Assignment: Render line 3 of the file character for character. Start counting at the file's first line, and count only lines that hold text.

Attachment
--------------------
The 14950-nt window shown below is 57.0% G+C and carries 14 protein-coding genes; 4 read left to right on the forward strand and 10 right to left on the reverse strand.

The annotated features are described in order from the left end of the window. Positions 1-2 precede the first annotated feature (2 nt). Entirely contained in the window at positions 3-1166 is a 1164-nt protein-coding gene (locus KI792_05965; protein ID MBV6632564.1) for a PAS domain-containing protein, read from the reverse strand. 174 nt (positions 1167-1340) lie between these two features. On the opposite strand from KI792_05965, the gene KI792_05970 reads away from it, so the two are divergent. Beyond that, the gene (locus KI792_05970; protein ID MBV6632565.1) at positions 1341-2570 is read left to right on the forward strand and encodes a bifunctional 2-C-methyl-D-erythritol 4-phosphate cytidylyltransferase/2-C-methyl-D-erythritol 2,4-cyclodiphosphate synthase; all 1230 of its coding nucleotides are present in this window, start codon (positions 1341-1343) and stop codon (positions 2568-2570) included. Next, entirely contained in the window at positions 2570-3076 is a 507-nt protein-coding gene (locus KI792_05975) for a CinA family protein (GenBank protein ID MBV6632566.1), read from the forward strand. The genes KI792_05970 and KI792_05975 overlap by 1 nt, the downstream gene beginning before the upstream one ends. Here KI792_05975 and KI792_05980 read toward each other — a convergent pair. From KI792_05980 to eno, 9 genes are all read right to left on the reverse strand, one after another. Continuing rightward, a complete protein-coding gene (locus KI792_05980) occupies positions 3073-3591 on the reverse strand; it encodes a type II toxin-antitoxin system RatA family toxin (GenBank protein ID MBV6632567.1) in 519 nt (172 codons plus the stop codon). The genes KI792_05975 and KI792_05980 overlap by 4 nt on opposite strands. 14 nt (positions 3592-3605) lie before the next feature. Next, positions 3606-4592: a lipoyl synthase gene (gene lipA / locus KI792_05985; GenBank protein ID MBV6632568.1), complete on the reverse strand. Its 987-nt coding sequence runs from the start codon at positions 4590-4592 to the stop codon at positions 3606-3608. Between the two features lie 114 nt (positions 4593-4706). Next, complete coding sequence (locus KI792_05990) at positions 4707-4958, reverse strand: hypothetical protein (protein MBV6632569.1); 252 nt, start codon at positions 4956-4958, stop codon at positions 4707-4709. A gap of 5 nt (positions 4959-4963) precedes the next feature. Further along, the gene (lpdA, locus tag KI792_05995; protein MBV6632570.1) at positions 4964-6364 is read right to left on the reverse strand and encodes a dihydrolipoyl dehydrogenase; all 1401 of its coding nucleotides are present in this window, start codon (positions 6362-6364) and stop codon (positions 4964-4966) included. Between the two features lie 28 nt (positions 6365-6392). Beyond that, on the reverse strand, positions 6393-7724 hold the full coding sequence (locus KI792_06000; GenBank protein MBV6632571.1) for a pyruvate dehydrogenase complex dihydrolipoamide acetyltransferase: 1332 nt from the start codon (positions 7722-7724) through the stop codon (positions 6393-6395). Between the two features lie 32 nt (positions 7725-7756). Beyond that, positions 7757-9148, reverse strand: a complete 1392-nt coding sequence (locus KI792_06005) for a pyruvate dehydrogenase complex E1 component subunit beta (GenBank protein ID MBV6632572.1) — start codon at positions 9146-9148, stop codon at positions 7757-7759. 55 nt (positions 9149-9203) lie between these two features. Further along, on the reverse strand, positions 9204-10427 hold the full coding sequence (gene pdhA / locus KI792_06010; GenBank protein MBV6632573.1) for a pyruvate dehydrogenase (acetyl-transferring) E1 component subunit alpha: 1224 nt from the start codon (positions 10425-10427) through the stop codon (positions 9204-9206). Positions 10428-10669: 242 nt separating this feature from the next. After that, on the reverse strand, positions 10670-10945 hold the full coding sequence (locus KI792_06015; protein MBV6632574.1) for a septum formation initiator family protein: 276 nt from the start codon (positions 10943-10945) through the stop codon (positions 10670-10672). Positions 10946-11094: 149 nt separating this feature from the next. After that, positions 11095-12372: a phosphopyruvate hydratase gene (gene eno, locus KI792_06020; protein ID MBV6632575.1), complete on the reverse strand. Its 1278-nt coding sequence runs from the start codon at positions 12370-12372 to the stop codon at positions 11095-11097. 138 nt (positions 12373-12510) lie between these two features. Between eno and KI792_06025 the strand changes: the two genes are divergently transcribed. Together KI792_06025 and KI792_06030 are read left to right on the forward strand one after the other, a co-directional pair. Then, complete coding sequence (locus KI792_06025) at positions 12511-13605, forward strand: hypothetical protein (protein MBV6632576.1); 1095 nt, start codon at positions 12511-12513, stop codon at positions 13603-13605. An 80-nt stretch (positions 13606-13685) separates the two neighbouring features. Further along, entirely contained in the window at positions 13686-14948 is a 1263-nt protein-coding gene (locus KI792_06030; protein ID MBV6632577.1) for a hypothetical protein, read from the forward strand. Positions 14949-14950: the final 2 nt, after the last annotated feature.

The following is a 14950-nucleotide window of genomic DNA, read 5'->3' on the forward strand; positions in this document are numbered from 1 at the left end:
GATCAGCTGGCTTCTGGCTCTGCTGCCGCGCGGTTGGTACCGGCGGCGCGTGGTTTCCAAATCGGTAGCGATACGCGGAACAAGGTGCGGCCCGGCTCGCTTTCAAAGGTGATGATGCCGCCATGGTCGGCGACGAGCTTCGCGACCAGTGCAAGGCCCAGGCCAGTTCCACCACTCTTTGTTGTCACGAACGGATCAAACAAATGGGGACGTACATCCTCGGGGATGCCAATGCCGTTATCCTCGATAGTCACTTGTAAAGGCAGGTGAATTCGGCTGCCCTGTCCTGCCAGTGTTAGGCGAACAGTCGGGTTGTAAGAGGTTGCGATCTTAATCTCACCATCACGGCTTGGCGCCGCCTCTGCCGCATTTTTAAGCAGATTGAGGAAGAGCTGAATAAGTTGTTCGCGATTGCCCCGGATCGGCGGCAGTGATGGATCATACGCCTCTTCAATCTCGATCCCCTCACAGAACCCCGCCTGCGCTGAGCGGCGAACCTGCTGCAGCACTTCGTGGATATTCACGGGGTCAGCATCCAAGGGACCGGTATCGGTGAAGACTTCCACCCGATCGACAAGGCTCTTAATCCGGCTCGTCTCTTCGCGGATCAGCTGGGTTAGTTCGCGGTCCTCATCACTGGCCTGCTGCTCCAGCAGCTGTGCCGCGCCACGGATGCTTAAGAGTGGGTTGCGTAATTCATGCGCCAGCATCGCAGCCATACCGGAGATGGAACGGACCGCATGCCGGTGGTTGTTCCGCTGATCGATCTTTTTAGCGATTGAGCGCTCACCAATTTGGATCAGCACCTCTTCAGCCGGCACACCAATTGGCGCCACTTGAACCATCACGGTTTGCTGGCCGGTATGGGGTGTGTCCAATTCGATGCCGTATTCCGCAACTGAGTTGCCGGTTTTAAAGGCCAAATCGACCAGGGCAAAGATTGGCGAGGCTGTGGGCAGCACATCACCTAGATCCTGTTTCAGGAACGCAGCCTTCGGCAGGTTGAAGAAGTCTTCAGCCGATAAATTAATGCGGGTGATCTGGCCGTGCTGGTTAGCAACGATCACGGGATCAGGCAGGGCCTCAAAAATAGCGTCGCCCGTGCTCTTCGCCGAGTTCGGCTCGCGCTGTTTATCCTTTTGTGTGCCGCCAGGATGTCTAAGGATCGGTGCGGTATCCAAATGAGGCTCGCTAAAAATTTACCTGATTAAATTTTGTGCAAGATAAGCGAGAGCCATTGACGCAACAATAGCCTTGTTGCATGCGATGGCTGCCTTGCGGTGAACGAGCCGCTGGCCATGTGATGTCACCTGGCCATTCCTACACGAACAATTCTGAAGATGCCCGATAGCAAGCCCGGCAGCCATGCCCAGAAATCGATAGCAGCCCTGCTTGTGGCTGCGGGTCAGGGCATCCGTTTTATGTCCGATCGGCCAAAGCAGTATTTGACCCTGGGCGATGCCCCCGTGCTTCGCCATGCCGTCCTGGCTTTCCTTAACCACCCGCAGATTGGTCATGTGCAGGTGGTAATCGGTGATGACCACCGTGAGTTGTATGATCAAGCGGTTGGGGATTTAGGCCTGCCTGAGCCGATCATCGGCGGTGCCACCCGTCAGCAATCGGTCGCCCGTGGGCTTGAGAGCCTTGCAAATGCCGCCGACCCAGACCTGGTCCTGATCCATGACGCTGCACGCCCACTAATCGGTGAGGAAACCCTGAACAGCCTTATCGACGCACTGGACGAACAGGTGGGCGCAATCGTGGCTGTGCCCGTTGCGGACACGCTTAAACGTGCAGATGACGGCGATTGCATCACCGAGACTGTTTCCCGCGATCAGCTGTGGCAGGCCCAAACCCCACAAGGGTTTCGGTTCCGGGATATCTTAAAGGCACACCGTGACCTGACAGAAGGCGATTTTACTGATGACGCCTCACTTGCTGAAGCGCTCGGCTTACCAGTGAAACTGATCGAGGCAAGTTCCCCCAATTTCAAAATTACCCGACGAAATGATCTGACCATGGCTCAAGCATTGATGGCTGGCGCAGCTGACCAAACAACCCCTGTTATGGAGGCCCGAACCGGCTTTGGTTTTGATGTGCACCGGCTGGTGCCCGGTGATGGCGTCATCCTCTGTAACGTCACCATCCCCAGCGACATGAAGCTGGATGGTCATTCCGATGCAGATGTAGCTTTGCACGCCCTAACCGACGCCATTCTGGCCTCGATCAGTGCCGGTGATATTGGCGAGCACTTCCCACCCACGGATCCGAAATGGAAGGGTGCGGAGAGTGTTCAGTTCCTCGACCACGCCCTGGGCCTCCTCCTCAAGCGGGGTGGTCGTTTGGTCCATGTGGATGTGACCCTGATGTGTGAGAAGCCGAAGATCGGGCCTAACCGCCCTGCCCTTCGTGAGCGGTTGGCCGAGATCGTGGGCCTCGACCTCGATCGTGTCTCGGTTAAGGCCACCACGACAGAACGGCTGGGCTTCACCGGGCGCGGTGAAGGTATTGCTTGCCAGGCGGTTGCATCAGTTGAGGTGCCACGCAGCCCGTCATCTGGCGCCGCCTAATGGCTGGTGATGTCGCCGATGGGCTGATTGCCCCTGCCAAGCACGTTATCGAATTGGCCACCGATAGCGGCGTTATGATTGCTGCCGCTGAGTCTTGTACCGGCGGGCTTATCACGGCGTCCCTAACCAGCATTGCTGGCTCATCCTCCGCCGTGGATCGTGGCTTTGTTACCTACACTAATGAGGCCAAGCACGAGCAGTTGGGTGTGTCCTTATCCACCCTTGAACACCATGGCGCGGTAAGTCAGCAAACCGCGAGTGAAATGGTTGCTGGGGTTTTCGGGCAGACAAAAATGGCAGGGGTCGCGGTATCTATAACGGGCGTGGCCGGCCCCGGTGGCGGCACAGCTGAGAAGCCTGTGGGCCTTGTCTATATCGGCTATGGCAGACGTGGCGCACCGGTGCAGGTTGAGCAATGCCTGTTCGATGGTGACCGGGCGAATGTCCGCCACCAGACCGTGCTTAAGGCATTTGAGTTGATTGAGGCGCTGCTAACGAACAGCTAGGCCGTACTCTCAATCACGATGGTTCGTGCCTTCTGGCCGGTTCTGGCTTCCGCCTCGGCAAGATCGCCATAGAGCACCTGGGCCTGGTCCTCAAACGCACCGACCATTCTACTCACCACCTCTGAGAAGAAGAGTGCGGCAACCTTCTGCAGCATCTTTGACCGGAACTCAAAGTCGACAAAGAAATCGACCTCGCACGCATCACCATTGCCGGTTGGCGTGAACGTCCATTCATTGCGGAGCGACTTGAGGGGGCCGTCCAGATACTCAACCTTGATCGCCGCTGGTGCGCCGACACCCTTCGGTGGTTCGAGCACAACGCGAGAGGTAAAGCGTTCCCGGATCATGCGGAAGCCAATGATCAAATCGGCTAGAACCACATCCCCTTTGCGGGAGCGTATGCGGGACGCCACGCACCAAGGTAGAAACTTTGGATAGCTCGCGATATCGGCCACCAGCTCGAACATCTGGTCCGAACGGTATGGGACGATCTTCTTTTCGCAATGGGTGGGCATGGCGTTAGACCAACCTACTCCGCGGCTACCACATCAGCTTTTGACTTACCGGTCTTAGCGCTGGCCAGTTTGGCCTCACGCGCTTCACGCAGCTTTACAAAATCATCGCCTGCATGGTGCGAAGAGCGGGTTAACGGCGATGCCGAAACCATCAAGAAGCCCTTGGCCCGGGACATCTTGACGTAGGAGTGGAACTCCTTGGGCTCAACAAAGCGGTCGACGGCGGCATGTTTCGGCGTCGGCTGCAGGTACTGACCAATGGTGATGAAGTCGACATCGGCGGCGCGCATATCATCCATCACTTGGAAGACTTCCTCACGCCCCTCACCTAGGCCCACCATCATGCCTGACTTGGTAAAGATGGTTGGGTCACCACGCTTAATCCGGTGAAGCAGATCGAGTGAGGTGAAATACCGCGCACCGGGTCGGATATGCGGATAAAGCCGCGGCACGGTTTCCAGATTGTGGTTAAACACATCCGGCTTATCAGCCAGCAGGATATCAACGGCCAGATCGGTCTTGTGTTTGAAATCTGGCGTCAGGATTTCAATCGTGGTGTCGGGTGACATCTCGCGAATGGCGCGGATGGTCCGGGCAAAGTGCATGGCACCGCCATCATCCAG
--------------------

The following is a 14950-nucleotide window of genomic DNA, read 5'->3' on the forward strand; positions in this document are numbered from 1 at the left end: